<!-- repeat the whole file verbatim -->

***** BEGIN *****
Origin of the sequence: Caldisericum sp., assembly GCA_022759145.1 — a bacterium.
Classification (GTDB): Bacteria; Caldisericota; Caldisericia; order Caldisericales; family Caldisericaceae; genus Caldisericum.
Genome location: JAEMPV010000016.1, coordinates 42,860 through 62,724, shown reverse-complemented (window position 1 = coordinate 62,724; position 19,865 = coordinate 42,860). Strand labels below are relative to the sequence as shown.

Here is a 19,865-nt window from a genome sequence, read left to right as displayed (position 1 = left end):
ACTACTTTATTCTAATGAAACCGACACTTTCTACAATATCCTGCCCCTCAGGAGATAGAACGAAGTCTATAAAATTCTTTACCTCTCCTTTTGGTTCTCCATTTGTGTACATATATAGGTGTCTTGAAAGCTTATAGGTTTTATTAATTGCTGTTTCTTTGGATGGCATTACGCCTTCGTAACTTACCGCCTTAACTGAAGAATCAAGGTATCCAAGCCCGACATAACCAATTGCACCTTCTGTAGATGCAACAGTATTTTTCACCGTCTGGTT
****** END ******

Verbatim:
Origin of the sequence: Caldisericum sp., assembly GCA_022759145.1 — a bacterium.
Classification (GTDB): Bacteria; Caldisericota; Caldisericia; order Caldisericales; family Caldisericaceae; genus Caldisericum.
Genome location: JAEMPV010000016.1, coordinates 42,860 through 62,724, shown reverse-complemented (window position 1 = coordinate 62,724; position 19,865 = coordinate 42,860). Strand labels below are relative to the sequence as shown.

Here is a 19,865-nt window from a genome sequence, read left to right as displayed (position 1 = left end):
ACTACTTTATTCTAATGAAACCGACACTTTCTACAATATCCTGCCCCTCAGGAGATAGAACGAAGTCTATAAAATTCTTTACCTCTCCTTTTGGTTCTCCATTTGTGTACATATATAGGTGTCTTGAAAGCTTATAGGTTTTATTAATTGCTGTTTCTTTGGATGGCATTACGCCTTCGTAACTTACCGCCTTAACTGAAGAATCAAGGTATCCAAGCCCGACATAACCAATTGCACCTTCTGTAGATGCAACAGTATTTTTCACCGTCTGGTT